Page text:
|Tracking the elusive book rank |
in the Amazon Jungle.
My new book, Taxes in America: What Everyone Wants to Know, with Joel Slemrod, was published a couple of weeks ago and like book authors everywhere, I’ve been obsessively tracking its rank on Amazon. At the moment, it is at 12,368, which doesn’t sound that great, but Amazon has millions of books, so Joel and I are firmly within the top 1% of book sales, at least for now. The book is atop the tax law category, beating out such volumes as Bruce Bartlett’s excellent panegyric to tax reform, The Benefit and the Burden, and First-Time Landlord: Your Guide to Renting out a Single-Family Home. Clearly, we are on our way to fame and fortune. I’ve already pegged Brad Pitt to play me in the movie.
Or maybe not. Amazon’s rankings are updated hourly based on a secret proprietary formula. Our exalted rank reflects the fact that a bunch of people ordered our book from Amazon recently. By a bunch, I mean like a dozen. This is a book about taxes, after all. However, the books are now on back-order. The last time this happened, our ranking quickly plummeted.
Numerous web pages and blogs speculate about what is in Amazon’s secret proprietary formula. The consensus is that it is some function of current and historical sales. Amazon also says this on their website, although somewhat obliquely. Chad Orzel, who wrote How to Teach Physics to Your Dog showedthat there is a statistically significant negative correlation between Amazon’s sales rank and sales. He knows this because he has actual data on sales (available from Amazon) and the sales rank, and he knows how to plot a regression line in Excel. Orzel’s book is, in the author’s words, “moderately successful.” This is presumably because the book includes deeper insights than the negative correlation between rank and current sales.
Authors with technical skills have derived similarly deep insights. For example, Ben Klemens, author of Math You Can’t Use, produced time series charts of the author rank for his book and several others. Here is is hissummary of the process:
You can see from the plot that the pattern is a sudden jump and then a slow drift downward. The clearest explanation is that the sales rank is basically a function of last sale. When a copy sells, the book jumps to a high rank, and then gets knocked down one unit every time any lower-ranked book sells.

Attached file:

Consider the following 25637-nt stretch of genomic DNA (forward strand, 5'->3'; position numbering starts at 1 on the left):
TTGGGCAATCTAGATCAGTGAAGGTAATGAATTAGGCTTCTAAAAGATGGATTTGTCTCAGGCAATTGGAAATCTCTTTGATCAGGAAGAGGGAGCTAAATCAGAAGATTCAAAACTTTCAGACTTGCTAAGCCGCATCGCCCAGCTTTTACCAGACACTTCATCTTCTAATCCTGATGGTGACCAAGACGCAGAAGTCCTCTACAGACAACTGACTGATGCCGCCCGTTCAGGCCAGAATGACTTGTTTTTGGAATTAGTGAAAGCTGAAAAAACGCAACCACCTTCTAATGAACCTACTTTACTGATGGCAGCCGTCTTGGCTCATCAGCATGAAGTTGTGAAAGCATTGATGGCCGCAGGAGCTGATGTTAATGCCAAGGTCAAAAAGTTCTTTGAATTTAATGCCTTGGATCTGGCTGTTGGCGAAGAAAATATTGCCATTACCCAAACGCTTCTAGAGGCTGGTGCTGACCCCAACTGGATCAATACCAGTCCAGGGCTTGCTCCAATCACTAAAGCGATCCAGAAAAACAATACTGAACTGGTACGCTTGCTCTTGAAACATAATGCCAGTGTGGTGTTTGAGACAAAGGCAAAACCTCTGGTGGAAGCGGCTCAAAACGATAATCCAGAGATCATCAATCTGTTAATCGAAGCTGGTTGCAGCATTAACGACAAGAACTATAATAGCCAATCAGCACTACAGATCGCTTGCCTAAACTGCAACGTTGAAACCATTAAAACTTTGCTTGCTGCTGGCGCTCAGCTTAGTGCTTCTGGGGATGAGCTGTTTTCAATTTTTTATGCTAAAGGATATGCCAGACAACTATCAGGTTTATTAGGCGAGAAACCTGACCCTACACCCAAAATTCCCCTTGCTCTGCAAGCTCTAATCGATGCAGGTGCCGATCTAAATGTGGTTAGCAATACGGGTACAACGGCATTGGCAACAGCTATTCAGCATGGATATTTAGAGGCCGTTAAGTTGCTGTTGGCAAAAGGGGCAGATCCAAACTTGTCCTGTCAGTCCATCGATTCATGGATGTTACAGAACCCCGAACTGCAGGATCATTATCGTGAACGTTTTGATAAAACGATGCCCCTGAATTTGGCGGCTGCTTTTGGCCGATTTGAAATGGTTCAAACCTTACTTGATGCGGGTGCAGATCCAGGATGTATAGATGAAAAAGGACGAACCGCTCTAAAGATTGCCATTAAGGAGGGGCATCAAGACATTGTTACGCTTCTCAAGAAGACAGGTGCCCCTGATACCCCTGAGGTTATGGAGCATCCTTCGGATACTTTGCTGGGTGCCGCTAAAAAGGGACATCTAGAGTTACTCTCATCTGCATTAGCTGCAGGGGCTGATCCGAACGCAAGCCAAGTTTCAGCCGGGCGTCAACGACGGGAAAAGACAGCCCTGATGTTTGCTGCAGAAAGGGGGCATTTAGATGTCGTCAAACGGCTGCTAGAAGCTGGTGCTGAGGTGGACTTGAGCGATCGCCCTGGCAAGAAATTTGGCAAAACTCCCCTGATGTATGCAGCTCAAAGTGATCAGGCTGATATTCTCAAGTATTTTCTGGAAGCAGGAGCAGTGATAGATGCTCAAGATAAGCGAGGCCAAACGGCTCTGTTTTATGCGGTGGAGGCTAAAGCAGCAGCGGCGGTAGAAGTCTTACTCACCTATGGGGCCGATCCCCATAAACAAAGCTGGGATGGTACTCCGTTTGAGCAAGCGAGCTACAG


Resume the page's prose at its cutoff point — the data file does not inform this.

In other words, your author rank tends to increase when you sell a book and it falls when you don’t. Brilliant!
But it apparently doesn’t always increase with a sale. According to Amazon, “This can happen because the rank is a comparison of your book with all other books in the catalog. Your book may have been purchased recently, but if books in the rest of the catalog have recently been purchased more often than yours, your rank may remain constant or might drop.”
What we learn from this is that some authors apparently check their Amazon ranking when friends tell them that they have bought the book, and some are deeply disappointed.
Klemens did, however, find something interesting, which is that Oprah is apparently better for book sales than endorsement by the New York Times, at least back in 2006.
Several websites offer to track Amazon’s sales rank for authors, some for a fee. This is probably a bad investment as Amazon will provide all this information for free through its AuthorCentral website.
My author ranking has fallen to 12,843 while I wrote this. Drat! Quick, buy the book, and let me know so I can check my author rank. And, Oprah, your viewers would love the book.
For more about Taxes in America, Howard Gleckman has a terrific review, “What to Read While Hanging out at the Fiscal Cliff.” And Barnes and Noble has it in stock. That won’t help my Amazon sales rank, but I’m okay with that.
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